Veterans for America won’t be taking sides in the presidential election, but as a veteran who has spent much of the past seven years helping and advocating for soldiers returning from Iraq and Afghanistan with combat stress, I can’t let the following exchange between Cindy McCain and a Marie Claire reporter go unchallenged:
Marie Claire: You met your husband after his POW days. To what extent is that still with you – or is it a part of history?
Cindy McCain: My husband will be the first one to tell you that that’s in the past. Certainly it’s a part of who he is, but he doesn’t dwell on it. It’s not part of a daily experience that we experience or anything like that. But it has shaped him. It has made him the leader that he is.
Marie Claire: But no cold sweats in the middle of the night?
Cindy McCain: Oh, no, no, no, no, no. My husband, he’d be the first one to tell you that he was trained to do what he was doing. The guys who had the trouble were the 18-year-olds who were drafted. He was trained, he went to the Naval Academy, he was a trained United States naval officer, and so he knew what he was doing.
I’ve read this exchange thirty times on my screen, trying to see if I read it wrong. I’ve tried give her the benefit of the doubt and come up with some other interpretation, but all I can gather from this is that Cindy McCain thinks that PTSD is a result of either incompetence, poor training, lack of resolve, or some combination of the three. That her husband escaped the wrath of combat stress because his heart was more in it than draftees’, that his training left him better equipped than infantrymen to deal with the horrors of war, or that he “knew what he was doing” more than the countless Vietnam veterans Sen. McCain and I both know who still suffer from PTSD.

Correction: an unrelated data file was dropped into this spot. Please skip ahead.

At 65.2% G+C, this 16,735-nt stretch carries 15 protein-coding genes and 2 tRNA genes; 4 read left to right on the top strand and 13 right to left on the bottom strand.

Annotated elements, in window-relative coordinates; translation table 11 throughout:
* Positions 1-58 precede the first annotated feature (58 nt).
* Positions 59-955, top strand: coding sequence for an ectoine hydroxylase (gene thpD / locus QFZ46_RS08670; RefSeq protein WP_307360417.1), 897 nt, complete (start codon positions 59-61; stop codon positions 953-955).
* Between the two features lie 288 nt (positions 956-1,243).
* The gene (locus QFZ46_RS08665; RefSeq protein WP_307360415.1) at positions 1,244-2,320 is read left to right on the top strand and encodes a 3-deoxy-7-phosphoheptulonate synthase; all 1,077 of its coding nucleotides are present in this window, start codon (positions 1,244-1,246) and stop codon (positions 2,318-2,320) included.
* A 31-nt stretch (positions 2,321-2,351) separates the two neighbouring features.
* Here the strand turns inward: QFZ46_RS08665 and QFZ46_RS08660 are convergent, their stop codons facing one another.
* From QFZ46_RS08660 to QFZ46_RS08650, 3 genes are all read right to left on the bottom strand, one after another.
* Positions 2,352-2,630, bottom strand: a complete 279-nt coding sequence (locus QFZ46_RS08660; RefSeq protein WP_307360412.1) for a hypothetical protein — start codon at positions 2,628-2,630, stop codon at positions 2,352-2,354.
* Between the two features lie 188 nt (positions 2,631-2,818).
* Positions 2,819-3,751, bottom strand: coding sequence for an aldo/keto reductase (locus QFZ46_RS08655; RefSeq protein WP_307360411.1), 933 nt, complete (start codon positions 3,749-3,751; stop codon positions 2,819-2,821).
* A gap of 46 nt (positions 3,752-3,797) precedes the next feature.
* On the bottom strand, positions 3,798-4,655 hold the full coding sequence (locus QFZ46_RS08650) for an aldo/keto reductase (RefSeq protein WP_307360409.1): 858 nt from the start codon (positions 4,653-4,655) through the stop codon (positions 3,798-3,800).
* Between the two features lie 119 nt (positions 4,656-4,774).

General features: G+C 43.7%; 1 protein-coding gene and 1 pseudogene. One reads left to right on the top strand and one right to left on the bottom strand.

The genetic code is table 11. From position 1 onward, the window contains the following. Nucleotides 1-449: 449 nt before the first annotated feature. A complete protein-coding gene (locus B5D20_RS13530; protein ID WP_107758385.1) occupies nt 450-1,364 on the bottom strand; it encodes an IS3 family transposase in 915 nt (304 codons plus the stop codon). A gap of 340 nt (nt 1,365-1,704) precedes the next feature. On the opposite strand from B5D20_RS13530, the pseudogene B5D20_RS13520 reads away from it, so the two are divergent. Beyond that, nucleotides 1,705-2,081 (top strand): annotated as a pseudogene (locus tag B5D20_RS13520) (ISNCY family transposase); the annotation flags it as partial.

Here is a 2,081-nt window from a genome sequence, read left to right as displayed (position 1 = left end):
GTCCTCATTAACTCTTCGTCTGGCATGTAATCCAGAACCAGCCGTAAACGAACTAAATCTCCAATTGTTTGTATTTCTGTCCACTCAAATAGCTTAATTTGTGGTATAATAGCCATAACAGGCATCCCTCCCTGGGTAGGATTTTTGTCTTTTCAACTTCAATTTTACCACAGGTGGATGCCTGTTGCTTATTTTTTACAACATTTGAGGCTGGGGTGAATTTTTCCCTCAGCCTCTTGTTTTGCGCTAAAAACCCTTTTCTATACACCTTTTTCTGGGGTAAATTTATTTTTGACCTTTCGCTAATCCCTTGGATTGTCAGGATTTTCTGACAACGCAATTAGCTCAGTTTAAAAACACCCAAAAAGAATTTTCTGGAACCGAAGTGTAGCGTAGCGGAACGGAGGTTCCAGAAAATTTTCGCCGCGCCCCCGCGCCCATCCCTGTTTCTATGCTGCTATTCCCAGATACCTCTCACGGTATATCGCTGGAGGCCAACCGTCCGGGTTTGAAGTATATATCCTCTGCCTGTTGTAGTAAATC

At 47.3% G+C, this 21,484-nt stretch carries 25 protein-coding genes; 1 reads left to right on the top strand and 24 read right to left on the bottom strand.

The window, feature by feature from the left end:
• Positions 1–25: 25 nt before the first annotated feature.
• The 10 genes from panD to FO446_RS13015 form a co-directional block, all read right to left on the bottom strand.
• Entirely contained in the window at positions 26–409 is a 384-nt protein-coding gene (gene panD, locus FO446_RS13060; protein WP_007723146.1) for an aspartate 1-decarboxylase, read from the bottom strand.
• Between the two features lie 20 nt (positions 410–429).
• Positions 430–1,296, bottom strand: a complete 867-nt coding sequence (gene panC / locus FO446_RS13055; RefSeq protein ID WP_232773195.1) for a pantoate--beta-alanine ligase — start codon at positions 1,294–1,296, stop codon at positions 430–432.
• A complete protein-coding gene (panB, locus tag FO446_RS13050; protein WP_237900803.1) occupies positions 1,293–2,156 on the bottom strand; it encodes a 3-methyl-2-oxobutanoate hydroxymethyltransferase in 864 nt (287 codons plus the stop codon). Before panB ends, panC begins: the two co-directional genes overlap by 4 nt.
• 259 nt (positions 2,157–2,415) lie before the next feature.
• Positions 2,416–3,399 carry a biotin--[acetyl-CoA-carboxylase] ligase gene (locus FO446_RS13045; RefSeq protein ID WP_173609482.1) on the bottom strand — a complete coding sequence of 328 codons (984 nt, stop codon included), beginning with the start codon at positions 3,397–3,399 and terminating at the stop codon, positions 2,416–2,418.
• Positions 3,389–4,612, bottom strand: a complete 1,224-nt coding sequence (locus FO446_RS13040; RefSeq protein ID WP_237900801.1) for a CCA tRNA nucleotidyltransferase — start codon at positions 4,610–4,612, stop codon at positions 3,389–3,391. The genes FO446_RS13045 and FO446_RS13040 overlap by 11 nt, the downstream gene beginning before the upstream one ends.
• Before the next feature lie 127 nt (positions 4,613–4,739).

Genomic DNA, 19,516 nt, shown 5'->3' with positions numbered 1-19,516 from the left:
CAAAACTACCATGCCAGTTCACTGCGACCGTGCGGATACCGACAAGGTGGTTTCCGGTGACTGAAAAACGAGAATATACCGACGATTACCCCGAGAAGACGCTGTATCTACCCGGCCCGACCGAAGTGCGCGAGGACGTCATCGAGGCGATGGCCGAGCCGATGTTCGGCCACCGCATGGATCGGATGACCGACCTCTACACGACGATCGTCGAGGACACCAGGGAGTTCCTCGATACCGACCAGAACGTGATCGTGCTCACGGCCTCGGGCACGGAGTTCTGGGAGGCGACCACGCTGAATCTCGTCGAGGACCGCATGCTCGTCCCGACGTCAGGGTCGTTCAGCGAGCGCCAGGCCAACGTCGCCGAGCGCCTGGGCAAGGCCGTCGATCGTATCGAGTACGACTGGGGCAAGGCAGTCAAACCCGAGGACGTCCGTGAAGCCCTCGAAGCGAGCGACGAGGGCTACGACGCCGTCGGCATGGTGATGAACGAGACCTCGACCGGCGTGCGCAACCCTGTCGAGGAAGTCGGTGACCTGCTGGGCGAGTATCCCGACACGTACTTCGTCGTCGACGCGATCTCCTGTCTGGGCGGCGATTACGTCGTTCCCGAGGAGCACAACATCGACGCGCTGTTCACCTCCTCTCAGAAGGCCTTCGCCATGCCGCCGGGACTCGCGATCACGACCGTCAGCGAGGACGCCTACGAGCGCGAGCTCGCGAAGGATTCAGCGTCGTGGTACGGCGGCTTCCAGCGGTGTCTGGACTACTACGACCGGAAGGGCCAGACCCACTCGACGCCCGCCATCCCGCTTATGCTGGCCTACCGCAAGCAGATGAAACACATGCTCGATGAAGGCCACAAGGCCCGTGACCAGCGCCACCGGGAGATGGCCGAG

Cindy McCain should apologize to veterans and PTSD sufferers and go on record saying that her husband’s lack of mental combat wounds don’t result from his training, valor, or competence. We have soldiers arriving from Iraq and Afghanistan in thousands, facing two ruthlessly difficult tasks: fighting tooth and nail to get the proper treatment and care for their mental wounds, and dealing with the stigma of PTSD. Having any public figure, let alone the potential first lady, insinuate that sufferers have a hand in their condition can make both of these already difficult tasks unbearable. This perspective is both false on its face, and harmful to our troops and veterans.
Mrs. McCain: PTSD is a non-partisan issue. It doesn’t discriminate between Democrats, Republicans, or independents, and doesn’t discriminate between Fort Bragg and the U.S. Naval Academy either. Please retract your misinformed statements about the nature of the mental wounds of war.
In the first Presidential debate, Senator John McCain exhibited an emotionally flat “shutdown” response when he did not appear irritable and cross. He refused to make eye contact with Obama, favored grandstanding over dialogue, and stated that he would refuse to come to the table with world leaders who don’t agree with him. If in place of the Paris Peace Talks, Henry Kissinger, McCain’s hero, had displayed similar attitudes back in the 1970’s, we might still be in Vietnam.
All who incur PTSD in the line of duty deserve our respect…soldiers returning from Iraq are encouraged by the U.S. military and the Veterans Administration to receive the new and definitive PTSD treatment methods that were developed following research that emerged after 9/11. Soldiers are helped to heal rather than suffer quote-unquote heroically. As part of that healing, it’s vital to identify any signs of PTSD, and distinguish those symptoms from the true skills of leadership…making brash decisions may (or may not) be the sign of a maverick, but it sure is a sign of PTSD.
Over the last weeks, many have noted McCain’s tendency to impulse buy mismatched stances and strategies, which when put together look like the ensemble from hell. His selection of Sarah Palin as his running mate, like many an overnight infatuation with a stranger, seems different in the morning. The flexibility needed for true leadership would dictate admitting that mistake.
In our complex world we need leaders who tolerate ambiguities without rushing to judgment driven by neurological and brain chemical imbalances etched deeply by traumatic experiences. It’s also well established that PTSD sufferers can feel triggered or endangered by slight occurrences which they perceive as a threat. Even when a person with PTSD came by their wounds honestly–as most do, is such a person the steadiest hand on the red button during a nuclear age?